The FA are blasted for failing to take seriously demands from Don Revie's family

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The FA are blasted for failing to take seriously demands from Don Revie’s family for an apology over damage done to his reputation after banning ex-Leeds manager from working in England for TEN years

  • The FA are accused of failing to take seriously demands from Don Revie’s family 
  • The ex-Leeds manager’s family want an apology for damage to his reputation 
  • The FA banned Revie from working in England for 10 years back in 1977
  • An FA PR replied, incorrectly labelling the football legend ‘Sir Don Revie’ 


The Football Association have been accused of failing to take seriously demands for an apology to the family of Don Revie.

Interim chairman Peter McCormick did not respond to the case presented to him by Revie’s biographer Chris Evans, who claims the Leeds legend and former England manager was made a victim of cancel culture by the FA.

Instead, McCormick passed the matter to public relations manager Sophie Levin, who replied by email to say the matter would not be taken further and mistakenly referred to him as Sir Don Revie.

The FA are accused of failing to take seriously demands for an apology from Don Revie's family

The FA are accused of failing to take seriously demands for an apology from Don Revie’s family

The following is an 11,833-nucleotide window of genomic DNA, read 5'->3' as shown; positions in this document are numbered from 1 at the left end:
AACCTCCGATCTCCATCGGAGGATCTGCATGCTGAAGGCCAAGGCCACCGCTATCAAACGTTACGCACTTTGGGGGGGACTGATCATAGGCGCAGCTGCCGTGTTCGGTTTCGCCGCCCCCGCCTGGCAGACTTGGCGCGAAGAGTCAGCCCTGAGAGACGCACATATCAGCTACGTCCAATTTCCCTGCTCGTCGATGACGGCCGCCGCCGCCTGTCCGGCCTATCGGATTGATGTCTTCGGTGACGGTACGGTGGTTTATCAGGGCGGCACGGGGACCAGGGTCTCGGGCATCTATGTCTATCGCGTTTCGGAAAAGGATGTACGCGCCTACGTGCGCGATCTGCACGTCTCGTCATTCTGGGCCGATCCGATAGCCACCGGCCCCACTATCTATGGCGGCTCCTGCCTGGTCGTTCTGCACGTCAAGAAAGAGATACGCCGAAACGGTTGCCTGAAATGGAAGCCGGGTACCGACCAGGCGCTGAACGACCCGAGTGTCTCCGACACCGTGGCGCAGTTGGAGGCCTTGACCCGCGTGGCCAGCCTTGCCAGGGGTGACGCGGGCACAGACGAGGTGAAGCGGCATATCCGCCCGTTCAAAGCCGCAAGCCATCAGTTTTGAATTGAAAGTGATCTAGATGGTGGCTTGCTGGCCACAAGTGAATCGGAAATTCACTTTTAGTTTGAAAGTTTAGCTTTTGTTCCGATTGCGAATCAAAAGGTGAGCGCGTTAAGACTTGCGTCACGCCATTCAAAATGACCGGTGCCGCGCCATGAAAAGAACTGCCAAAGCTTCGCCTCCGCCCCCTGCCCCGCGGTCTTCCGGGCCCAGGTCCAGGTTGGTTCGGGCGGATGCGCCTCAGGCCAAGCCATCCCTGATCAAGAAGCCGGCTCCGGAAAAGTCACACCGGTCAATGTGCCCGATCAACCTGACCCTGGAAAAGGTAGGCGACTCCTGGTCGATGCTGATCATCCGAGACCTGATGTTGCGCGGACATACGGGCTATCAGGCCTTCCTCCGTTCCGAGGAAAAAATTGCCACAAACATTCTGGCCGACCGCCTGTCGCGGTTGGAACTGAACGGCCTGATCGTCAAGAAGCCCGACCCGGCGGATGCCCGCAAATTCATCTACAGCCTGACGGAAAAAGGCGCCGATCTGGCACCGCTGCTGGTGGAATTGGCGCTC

Revie was exiled by the FA in 1977, who placed a ban on the manager working in England

Revie was exiled by the FA in 1977, who placed a ban on the manager working in England

‘Having sent a personal letter to the chairman, I’m amazed he wasn’t able to reply personally,’ said Evans, a Labour MP for Islwyn in South Wales. ‘Clearly, by the fact they call him “Sir Don Revie”, no one has paid a great deal of attention to this. I asked for an apology and they have given him a knighthood, which leaves me to question if it is being taken seriously.’

Revie became England manager in 1974 but quit after three years for a lucrative job in the United Arab Emirates. The FA reacted by banning him for 10 years for bringing the game into disrepute and wrote to 92 clubs imploring them not to employ him.

The ban was ruled unlawful and overturned in the High Court but Revie did not work in English football again and Evans believes the FA owe Revie’s surviving family an apology for the damage done to his reputation.

The FA declined to comment.

Interim FA chairman Peter McCormick did not respond to a letter sent by the Revie family

Interim FA chairman Peter McCormick did not respond to a letter sent by the Revie family

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